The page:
Structural analysis and mutant growth properties reveal distinctive enzymatic and cellular roles for the three major L-alanine transaminases of Escherichia coli

Peña-Soler, E., Fernandez, F. J., López-Estepa, M., Garces, F., Richardson, A. J., Quintana, J. F. , Rudd, K. E., Coll, M. and Vega, M. C. (2014) Structural analysis and mutant growth properties reveal distinctive enzymatic and cellular roles for the three major L-alanine transaminases of Escherichia coli. PLoS ONE, 9(7), e102139. (doi:10.1371/journal.pone.0102139) (PMID:25014014) (PMCID:PMC4094517)

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Abstract

In order to maintain proper cellular function, the metabolism of the bacterial microbiota presents several mechanisms oriented to keep a correctly balanced amino acid pool. Central components of these mechanisms are enzymes with alanine transaminase activity, pyridoxal 5′-phosphate-dependent enzymes that interconvert alanine and pyruvate, thereby allowing the precise control of alanine and glutamate concentrations, two of the most abundant amino acids in the cellular amino acid pool. Here we report the 2.11-Å crystal structure of full-length AlaA from the model organism Escherichia coli, a major bacterial alanine aminotransferase, and compare its overall structure and active site composition with detailed atomic models of two other bacterial enzymes capable of catalyzing this reaction in vivo, AlaC and valine-pyruvate aminotransferase (AvtA). Apart from a narrow entry channel to the active site, a feature of this new crystal structure is the role of an active site loop that closes in upon binding of substrate-mimicking molecules, and which has only been previously reported in a plant enzyme. Comparison of the available structures indicates that beyond superficial differences, alanine aminotransferases of diverse phylogenetic origins share a universal reaction mechanism that depends on an array of highly conserved amino acid residues and is similarly regulated by various unrelated motifs. Despite this unifying mechanism and regulation, growth competition experiments demonstrate that AlaA, AlaC and AvtA are not freely exchangeable in vivo, suggesting that their functional repertoire is not completely redundant thus providing an explanation for their independent evolutionary conservation.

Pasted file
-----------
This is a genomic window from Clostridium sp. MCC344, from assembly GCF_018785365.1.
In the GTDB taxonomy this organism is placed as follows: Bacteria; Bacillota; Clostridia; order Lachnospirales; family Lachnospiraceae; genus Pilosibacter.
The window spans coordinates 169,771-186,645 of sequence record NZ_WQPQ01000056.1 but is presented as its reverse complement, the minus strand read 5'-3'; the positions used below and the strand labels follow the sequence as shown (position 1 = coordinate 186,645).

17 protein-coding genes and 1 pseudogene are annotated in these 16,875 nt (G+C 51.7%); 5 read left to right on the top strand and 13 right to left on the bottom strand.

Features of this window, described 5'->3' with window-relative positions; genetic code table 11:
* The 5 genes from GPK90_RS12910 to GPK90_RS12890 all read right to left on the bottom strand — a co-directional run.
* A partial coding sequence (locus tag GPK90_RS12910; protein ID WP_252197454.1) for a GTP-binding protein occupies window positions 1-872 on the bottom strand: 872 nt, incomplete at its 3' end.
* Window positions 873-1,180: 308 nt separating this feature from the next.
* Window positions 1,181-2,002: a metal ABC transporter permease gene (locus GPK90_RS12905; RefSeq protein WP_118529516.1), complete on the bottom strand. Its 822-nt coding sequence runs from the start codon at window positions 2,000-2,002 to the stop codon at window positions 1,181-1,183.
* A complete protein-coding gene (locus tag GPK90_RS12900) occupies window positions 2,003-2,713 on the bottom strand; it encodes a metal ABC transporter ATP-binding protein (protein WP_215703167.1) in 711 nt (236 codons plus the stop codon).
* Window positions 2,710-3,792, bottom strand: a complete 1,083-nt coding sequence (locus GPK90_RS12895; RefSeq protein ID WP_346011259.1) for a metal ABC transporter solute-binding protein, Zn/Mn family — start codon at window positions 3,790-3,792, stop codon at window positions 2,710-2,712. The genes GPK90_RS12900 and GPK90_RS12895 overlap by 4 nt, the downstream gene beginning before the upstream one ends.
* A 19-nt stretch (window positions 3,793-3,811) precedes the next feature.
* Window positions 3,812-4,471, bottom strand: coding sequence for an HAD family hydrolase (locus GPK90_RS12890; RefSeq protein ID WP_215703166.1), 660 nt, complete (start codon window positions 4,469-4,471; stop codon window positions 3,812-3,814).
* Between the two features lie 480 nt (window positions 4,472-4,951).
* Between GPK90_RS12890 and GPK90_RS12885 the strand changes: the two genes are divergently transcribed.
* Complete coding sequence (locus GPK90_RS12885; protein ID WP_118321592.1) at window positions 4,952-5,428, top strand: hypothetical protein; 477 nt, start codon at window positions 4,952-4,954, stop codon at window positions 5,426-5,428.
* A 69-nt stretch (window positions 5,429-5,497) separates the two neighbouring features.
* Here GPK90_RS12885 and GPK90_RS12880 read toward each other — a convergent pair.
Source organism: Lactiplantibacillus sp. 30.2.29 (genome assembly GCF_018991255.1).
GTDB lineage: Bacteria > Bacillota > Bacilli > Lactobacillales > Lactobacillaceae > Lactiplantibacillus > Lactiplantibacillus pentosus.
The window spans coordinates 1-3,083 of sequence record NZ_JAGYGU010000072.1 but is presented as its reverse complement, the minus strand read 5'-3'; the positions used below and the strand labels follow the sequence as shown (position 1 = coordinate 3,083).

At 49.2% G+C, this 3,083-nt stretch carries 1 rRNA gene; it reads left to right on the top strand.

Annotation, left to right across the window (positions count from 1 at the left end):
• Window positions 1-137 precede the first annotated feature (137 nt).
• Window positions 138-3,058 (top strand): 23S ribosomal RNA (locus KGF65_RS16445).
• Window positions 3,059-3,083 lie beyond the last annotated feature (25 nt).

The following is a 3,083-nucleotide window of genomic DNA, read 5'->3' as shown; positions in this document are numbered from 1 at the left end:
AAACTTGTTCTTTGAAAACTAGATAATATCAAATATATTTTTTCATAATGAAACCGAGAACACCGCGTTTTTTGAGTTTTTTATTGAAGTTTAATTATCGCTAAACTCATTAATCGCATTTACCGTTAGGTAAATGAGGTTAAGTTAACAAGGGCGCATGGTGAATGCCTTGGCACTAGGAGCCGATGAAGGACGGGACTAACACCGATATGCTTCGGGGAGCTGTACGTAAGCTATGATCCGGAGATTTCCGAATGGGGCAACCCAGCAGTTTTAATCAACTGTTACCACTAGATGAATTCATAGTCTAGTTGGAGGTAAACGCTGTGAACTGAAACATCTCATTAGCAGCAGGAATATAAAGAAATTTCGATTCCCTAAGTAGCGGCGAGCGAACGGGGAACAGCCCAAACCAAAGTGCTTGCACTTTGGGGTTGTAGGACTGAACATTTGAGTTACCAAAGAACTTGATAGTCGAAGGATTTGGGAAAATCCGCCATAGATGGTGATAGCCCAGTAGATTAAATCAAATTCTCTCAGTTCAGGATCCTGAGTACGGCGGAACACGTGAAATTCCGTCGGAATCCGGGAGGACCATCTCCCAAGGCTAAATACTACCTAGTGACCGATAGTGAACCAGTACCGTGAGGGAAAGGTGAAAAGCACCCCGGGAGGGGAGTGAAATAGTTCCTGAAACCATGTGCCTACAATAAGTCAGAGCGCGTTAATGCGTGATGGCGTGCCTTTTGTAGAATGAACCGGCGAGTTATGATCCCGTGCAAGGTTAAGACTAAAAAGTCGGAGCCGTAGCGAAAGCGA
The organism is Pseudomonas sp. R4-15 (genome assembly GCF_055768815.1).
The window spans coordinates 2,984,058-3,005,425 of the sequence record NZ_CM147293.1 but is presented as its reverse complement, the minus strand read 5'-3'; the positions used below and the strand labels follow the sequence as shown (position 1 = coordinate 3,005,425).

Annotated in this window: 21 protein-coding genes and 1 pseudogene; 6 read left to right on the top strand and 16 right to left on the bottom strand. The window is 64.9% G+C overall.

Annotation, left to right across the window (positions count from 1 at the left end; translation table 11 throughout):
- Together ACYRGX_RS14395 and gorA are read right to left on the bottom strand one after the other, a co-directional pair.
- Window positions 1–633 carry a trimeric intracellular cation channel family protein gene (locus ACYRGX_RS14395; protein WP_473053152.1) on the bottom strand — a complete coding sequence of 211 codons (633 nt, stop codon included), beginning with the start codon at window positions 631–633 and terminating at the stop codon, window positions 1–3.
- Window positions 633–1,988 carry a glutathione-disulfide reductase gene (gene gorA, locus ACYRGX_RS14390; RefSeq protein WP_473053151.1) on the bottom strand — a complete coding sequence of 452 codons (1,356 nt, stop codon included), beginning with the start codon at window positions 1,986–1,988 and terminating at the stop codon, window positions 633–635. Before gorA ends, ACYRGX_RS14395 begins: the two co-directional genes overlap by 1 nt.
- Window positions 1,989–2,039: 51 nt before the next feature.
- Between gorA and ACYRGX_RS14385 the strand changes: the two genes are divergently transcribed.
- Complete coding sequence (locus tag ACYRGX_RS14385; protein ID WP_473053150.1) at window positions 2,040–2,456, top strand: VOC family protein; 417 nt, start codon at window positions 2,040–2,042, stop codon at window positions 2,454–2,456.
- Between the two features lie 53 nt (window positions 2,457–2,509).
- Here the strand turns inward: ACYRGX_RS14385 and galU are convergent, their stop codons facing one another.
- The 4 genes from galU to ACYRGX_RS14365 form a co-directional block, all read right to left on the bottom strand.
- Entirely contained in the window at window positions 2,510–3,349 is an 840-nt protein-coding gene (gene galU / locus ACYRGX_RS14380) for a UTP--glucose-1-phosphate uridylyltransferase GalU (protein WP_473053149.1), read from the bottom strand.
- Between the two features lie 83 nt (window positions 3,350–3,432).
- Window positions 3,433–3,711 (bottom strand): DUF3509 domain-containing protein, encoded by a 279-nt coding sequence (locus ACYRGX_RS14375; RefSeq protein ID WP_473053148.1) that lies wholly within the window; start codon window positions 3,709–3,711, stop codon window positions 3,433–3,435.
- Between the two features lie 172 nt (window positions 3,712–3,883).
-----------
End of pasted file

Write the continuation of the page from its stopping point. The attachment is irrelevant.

Item Type:Articles
Status:Published
Refereed:Yes
Glasgow Author(s) Enlighten ID:Quintana, Dr Juan
Authors: Peña-Soler, E., Fernandez, F. J., López-Estepa, M., Garces, F., Richardson, A. J., Quintana, J. F., Rudd, K. E., Coll, M., and Vega, M. C.
College/School:College of Medical Veterinary and Life Sciences > Institute of Biodiversity Animal Health and Comparative Medicine
Journal Name:PLoS ONE
Publisher:Public Library of Science
ISSN:1932-6203
ISSN (Online):1932-6203
Copyright Holders:Copyright © 2014 Peña-Soler et al.
First Published:First published in PLoS ONE 9(7): e102139
Publisher Policy:Reproduced under a Creative Commons License

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